AI on the farm: A new path to food self-sufficiency

Winter Farm wants to change agricultural methods in order to grow the business and achieve its ambitious goals: produce more than 13 million kilograms of fruit and replace 10% of Canada’s strawberry imports by 2025. Enter IVADO and research teams from three Quebec universities: ETS, HEC Montréal and UdeM Nouvelles.

The team from the University of Montreal’s Department of Computer Science and Operations Research is working on building an AI-based system to automate control decisions in the strawberry vertical farm. 

A farm and its digital shadow
The team is composed of Professor Houari Sahraoui, an expert on software modeling and AI, Professor Eugene Syriani, an expert on computer system modeling and simulation, and Istvan David, a postdoctoral researcher specializing in multi-paradigm modeling and cyber-biophysical systems.

“Our team is modeling all aspects of the plants’ growth to create a digital shadow—that is, a digital version that mirrors the behavior of the physical farm as closely as possible,” Sahraoui explained. It’s a tall order. It means modeling plant growth, the entire environment, and how the environment affects the plant. “You have to take into consideration the plant, the nutrients in the irrigation water, the light settings, the temperature and the air currents,” said Sahraoui. “The only aspect we don’t model is pollination because the bumblebees in the indoor farm take care of that.”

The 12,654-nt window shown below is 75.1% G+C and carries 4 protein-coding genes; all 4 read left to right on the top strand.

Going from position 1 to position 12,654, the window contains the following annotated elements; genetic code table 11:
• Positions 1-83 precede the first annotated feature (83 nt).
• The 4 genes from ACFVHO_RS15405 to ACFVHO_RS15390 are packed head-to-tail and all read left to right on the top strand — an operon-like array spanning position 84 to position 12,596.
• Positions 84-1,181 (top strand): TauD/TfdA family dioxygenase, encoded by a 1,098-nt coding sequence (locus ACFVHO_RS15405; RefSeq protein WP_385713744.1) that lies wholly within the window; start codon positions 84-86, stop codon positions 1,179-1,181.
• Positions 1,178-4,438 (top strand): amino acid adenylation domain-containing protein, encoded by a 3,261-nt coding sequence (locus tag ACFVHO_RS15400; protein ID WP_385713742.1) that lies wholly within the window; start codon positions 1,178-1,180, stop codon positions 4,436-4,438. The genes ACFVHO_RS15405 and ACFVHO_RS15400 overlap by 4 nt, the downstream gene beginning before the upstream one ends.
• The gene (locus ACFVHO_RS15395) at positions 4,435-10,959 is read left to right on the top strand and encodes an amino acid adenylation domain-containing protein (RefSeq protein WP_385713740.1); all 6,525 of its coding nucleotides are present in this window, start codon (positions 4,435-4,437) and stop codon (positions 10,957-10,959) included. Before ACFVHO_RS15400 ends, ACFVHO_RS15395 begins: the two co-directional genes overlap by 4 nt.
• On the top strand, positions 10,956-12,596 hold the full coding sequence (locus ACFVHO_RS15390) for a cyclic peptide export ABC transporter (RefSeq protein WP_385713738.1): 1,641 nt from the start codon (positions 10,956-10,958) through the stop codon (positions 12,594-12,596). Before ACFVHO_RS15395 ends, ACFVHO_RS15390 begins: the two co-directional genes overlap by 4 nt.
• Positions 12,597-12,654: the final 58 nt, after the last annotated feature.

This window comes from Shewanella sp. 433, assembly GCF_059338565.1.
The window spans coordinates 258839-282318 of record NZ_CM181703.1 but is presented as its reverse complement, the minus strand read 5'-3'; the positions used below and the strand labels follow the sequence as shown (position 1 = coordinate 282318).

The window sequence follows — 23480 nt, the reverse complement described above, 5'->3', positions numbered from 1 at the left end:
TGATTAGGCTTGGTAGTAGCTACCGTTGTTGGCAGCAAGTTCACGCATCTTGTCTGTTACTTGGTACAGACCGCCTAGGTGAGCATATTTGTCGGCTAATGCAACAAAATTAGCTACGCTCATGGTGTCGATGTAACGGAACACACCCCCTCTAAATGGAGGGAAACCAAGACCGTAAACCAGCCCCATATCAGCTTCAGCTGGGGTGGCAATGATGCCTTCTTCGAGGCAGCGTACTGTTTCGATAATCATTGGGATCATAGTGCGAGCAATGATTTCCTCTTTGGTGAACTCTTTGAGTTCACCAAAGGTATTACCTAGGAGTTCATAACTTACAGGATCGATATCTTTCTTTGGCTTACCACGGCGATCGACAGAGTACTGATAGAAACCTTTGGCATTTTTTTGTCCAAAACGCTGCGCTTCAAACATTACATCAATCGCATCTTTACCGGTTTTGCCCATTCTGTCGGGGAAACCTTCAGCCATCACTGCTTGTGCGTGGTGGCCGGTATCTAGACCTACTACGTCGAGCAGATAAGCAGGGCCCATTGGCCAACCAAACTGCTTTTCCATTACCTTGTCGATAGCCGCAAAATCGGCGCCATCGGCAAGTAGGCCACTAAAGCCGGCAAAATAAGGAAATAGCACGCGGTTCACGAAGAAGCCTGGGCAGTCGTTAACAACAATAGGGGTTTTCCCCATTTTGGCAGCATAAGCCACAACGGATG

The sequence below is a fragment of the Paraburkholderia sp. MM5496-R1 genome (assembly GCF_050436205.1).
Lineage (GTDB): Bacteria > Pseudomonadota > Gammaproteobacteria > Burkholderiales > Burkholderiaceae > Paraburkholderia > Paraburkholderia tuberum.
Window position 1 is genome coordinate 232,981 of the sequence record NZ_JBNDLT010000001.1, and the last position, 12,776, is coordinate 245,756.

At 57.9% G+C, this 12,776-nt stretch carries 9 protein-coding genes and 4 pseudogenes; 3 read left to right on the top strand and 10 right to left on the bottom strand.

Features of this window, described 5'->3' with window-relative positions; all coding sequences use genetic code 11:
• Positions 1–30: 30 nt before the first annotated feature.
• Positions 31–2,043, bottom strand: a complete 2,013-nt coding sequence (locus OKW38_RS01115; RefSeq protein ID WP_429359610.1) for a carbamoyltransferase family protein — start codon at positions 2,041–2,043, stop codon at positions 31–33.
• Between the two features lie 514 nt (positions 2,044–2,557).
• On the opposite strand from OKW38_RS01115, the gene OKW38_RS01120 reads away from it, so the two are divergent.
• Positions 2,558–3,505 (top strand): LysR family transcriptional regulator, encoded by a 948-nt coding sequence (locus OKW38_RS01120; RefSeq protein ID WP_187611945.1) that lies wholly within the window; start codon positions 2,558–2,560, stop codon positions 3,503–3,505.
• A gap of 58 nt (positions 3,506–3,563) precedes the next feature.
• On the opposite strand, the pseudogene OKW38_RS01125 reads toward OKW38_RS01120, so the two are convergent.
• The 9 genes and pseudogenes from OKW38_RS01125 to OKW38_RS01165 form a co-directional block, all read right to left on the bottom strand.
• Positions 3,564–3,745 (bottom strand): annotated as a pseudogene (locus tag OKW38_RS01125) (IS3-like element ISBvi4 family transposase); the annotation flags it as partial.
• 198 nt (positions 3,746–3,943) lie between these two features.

Read the complete article at Nouvelles Montreal 

 


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